On January 2, 2021 Professor Harry F. Breen passed into the clouds he so famously painted. He died due to complications from COVID-19. Harry Fredrick Breen was born in Chicago, Illinois on March 4, 1930. Chicago was where he spent his childhood and adolescent years. He was a child of the Depression but counted himself as lucky as his family always had meat on the table. When his father entered the sanitarium with tuberculosis, his mother went to work at the shipyards as a “Rosie the Riveter”. At age 13, Harry was left to run the household and care for his younger siblings, Bill and Maryann.
He spent his summers at his grandparent’s farm in central Minnesota. He expressed that this was when he first became aware of the integral relationship of the sky and the land and what that could express. This realization would become the foundation of his artistic career. He enrolled in the School of the Art Institute of Chicago in 1949. Soon after, he met the love of his life, Diane Dahl. They married on August 9, 1952 and spent the next 60 years side by side creating beauty until Diane’s death in 2011. From 1954 – 1957 he taught art to grades 4 to 12 at Emerson School in Gary, Indiana. While in Gary, he did a series of landscapes of the dunes on the southern shores of Lake Michigan. In 1957, the family moved to Champaign-Urbana where Harry taught at University High while completing graduate studies. In 1959 he joined the faculty of the School of Art & Design at the University of Illinois. He retired in 1985 as Professor Emeritus of Art. During his time at the U of I he taught countless students, both art majors and non-art majors. He had the amazing ability of helping students reach their artistic potential by creating art they had never believed possible. Harry was instrumental in starting the popular Saturday Morning Art School offered through the University for the community.
His early retirement from the University allowed him to do what he loved most—paint full time. The fertile fields and big skies of Central Illinois were dominant themes in his work. Professor Breen’s art has been exhibited in invitational and competitions nationally and internationally. Over the years he had forty solo exhibitions and his work received multiple awards. His art is included in over 1000 private collections and fifty-six public and corporate collections including the Butler Museum of American Art, the Illinois State Museum, The President’s house at the University of Illinois and McDonald’s Corporation to name a few. In addition to landscapes he was known for his ceramic animals. Harry’s ceramic animal sculptures reflected his love of animals. Whether cows, pigs or horses on his grandparent’s farm; the abundant wildlife on his property in Southern, IL; rescue dogs and cats in his home or wild animals viewed on NatGeo Wild or at a zoo. He felt animals had a special place in art. To him, animals’ forms and movements held strong aesthetic appeal and symbolize qualities with which human viewers can identify: nobility, ferocity, dignity, silliness to name a few. He hoped sculptures like his “Asian Menagerie” on display in the foyer of the Colwell Playhouse Theatre at Krannert Center for the Performing Arts conveyed the expressive force of the animals they represent.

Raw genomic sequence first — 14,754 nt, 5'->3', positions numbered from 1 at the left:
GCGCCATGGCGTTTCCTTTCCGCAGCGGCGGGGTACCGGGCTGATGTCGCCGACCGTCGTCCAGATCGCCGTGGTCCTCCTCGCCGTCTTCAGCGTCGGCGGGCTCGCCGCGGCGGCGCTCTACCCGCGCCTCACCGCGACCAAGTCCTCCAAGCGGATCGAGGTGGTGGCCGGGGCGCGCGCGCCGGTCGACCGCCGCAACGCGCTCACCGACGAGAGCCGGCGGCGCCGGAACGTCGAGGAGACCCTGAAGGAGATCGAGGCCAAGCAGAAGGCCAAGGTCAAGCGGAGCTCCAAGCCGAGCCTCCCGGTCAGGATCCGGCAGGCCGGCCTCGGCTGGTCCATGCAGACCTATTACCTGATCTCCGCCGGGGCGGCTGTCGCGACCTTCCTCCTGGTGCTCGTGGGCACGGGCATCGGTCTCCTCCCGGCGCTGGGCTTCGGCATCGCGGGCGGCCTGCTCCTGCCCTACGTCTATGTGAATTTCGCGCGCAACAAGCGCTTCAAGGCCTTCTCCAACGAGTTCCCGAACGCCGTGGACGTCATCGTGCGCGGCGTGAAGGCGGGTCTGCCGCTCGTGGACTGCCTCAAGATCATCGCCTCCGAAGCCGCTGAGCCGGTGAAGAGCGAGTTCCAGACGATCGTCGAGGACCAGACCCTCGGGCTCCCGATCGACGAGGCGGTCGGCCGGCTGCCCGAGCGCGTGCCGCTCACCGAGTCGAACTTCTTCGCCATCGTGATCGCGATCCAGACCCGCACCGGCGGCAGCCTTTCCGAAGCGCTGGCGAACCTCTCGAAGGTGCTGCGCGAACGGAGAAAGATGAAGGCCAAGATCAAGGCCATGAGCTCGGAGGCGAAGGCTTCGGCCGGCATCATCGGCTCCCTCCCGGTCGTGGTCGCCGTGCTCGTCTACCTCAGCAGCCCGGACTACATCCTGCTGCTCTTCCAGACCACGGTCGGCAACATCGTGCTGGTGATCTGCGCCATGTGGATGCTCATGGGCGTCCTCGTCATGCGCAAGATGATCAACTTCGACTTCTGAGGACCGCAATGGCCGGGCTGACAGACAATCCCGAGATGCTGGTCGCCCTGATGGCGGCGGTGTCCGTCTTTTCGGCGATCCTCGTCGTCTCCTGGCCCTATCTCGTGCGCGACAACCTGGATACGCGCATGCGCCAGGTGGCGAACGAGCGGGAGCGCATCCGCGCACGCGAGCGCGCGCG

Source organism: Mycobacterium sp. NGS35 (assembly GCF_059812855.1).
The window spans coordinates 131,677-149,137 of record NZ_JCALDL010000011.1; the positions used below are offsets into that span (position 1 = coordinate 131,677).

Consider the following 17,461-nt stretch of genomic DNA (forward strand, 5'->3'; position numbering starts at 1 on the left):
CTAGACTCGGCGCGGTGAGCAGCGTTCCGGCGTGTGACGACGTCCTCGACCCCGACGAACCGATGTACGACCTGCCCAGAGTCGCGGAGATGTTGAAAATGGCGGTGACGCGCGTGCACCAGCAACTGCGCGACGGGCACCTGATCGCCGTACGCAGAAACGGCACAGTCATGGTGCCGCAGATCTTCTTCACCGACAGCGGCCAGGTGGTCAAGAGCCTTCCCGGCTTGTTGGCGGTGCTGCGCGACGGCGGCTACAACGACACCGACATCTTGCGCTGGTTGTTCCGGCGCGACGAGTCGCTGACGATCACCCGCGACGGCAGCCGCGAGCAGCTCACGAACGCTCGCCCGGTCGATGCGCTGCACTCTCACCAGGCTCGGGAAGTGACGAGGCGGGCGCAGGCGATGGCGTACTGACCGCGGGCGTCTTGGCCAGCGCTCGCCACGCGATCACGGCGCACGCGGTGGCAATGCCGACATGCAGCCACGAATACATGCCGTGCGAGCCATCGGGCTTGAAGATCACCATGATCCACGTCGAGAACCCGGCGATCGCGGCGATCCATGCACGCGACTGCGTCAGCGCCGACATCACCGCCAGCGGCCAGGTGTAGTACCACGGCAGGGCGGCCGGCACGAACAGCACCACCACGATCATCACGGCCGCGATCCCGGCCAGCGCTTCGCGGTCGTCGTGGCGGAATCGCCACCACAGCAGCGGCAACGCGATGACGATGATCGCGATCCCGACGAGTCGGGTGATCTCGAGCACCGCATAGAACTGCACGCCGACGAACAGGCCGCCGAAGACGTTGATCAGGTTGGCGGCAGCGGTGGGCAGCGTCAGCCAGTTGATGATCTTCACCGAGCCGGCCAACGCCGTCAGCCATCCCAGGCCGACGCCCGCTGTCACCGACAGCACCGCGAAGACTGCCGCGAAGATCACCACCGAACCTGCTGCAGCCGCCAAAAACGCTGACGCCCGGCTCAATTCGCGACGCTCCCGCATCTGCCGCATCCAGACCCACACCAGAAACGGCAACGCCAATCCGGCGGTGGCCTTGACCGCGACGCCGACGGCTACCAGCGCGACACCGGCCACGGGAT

Harry’s artistic vision expanded to include interior renovations of Roman Catholic churches. Cathedral and church projects included major examples of his art in two and three-dimensional media murals, sculptures and furniture. One such example is the “Risen Christ” at Sisters of Providence, Saint Mary-of-the-Woods, Terre Haute, IN.
In 1993 he and his wife, Diane were awarded Pro Ecclesia et Pontifice medals by Pope John Paul II for their work in liturgical art and design. Several years later, they presented His Holiness with a Breen painting Agony in the Garden as a gift for the Vatican.
Harry was a spiritual man with a strong faith in God and saw the beauty in people and in nature. An avid gardener, his yard was a large canvas and became an extension of his art. His shovel was like his paint brush to constantly sculpt and enjoy.
Harry was blessed with amazing friends, some of more than 50 years. Friends became family—with many dinners shared, countries traveled, tears shed and much laughter. Harry was preceded in death by wife, Diane; daughters, Claudia and Jessica. He is survived by children, Paul (Christine) Breen, Melissa Breen (Cheryl Snyder) and Lydia Wisegarver, eight grandchildren: Felicia (Chad), Christopher (Mary Jo), Kye, Claudia, Claire, Gracie, George, and Wilson, and one great grandchild: Camile.
The family would like to thank Carle Hospice for their expertise and kindness. We would especially like to thank Christy Ricks, Taemara Lawler and Mary Jo Laws for the exceptional care they provided for our dad. We would like to thank Ryan Gatche for taking over gardening duties while Harry gave pointers from his wheelchair allowing him to continue “working” in his garden.
A celebration of his life will occur at a later date due to COVID. In lieu of flowers memorials may be made to the University of Illinois Foundation to support “Krannert Center for the Performing Arts / Lyric Theatre Student Excellence Fund” (fund # 11335473), Krannert Art Museum “Acquisition Fund” (Fund # 11332232) or the Humane Society.
Harry spent his life seeing beauty everywhere. He considered Holy Cross Church and the “Illini Series” at Meyer Capel Law Office conference room two of his most outstanding examples of his work in public places. Both located in Champaign, IL separated by a short walk through West Side Park.
He was constantly teaching and always learning. He brought beauty into our lives and our homes. The next time you look to the sky and see a storm front moving in or clear blue skies with jet trails and the whitest of clouds, be reminded of a “Harry Breen sky”.
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